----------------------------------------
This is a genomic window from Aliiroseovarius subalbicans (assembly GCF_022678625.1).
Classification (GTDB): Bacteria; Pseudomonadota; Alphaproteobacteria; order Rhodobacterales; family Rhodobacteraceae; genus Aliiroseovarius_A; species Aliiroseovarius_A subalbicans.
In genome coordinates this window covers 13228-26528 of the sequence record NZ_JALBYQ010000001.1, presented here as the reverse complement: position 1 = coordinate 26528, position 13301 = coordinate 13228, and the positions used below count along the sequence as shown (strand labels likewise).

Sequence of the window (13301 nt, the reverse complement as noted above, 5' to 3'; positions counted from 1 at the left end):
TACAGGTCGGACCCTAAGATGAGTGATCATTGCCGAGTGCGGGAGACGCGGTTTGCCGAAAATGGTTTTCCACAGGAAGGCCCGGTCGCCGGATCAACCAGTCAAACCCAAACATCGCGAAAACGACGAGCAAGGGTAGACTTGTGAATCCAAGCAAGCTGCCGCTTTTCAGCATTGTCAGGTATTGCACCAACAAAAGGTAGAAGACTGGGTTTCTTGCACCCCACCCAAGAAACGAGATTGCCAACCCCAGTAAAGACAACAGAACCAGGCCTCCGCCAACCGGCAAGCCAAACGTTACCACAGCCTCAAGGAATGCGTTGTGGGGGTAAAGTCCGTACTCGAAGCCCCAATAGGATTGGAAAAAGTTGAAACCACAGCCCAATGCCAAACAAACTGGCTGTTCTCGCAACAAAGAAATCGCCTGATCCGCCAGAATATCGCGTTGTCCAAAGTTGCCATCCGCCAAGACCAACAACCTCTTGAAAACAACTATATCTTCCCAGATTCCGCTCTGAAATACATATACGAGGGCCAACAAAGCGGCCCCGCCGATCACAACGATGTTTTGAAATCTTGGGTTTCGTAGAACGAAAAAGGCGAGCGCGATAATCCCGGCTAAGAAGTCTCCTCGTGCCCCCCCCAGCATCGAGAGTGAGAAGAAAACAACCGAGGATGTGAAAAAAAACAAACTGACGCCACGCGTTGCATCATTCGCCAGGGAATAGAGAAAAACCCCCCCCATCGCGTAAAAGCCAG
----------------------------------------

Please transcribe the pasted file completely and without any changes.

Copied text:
This is a genomic window from Aliiroseovarius subalbicans (assembly GCF_022678625.1).
Classification (GTDB): Bacteria; Pseudomonadota; Alphaproteobacteria; order Rhodobacterales; family Rhodobacteraceae; genus Aliiroseovarius_A; species Aliiroseovarius_A subalbicans.
In genome coordinates this window covers 13228-26528 of the sequence record NZ_JALBYQ010000001.1, presented here as the reverse complement: position 1 = coordinate 26528, position 13301 = coordinate 13228, and the positions used below count along the sequence as shown (strand labels likewise).

Sequence of the window (13301 nt, the reverse complement as noted above, 5' to 3'; positions counted from 1 at the left end):
TACAGGTCGGACCCTAAGATGAGTGATCATTGCCGAGTGCGGGAGACGCGGTTTGCCGAAAATGGTTTTCCACAGGAAGGCCCGGTCGCCGGATCAACCAGTCAAACCCAAACATCGCGAAAACGACGAGCAAGGGTAGACTTGTGAATCCAAGCAAGCTGCCGCTTTTCAGCATTGTCAGGTATTGCACCAACAAAAGGTAGAAGACTGGGTTTCTTGCACCCCACCCAAGAAACGAGATTGCCAACCCCAGTAAAGACAACAGAACCAGGCCTCCGCCAACCGGCAAGCCAAACGTTACCACAGCCTCAAGGAATGCGTTGTGGGGGTAAAGTCCGTACTCGAAGCCCCAATAGGATTGGAAAAAGTTGAAACCACAGCCCAATGCCAAACAAACTGGCTGTTCTCGCAACAAAGAAATCGCCTGATCCGCCAGAATATCGCGTTGTCCAAAGTTGCCATCCGCCAAGACCAACAACCTCTTGAAAACAACTATATCTTCCCAGATTCCGCTCTGAAATACATATACGAGGGCCAACAAAGCGGCCCCGCCGATCACAACGATGTTTTGAAATCTTGGGTTTCGTAGAACGAAAAAGGCGAGCGCGATAATCCCGGCTAAGAAGTCTCCTCGTGCCCCCCCCAGCATCGAGAGTGAGAAGAAAACAACCGAGGATGTGAAAAAAAACAAACTGACGCCACGCGTTGCATCATTCGCCAGGGAATAGAGAAAAACCCCCCCCATCGCGTAAAAGCCAG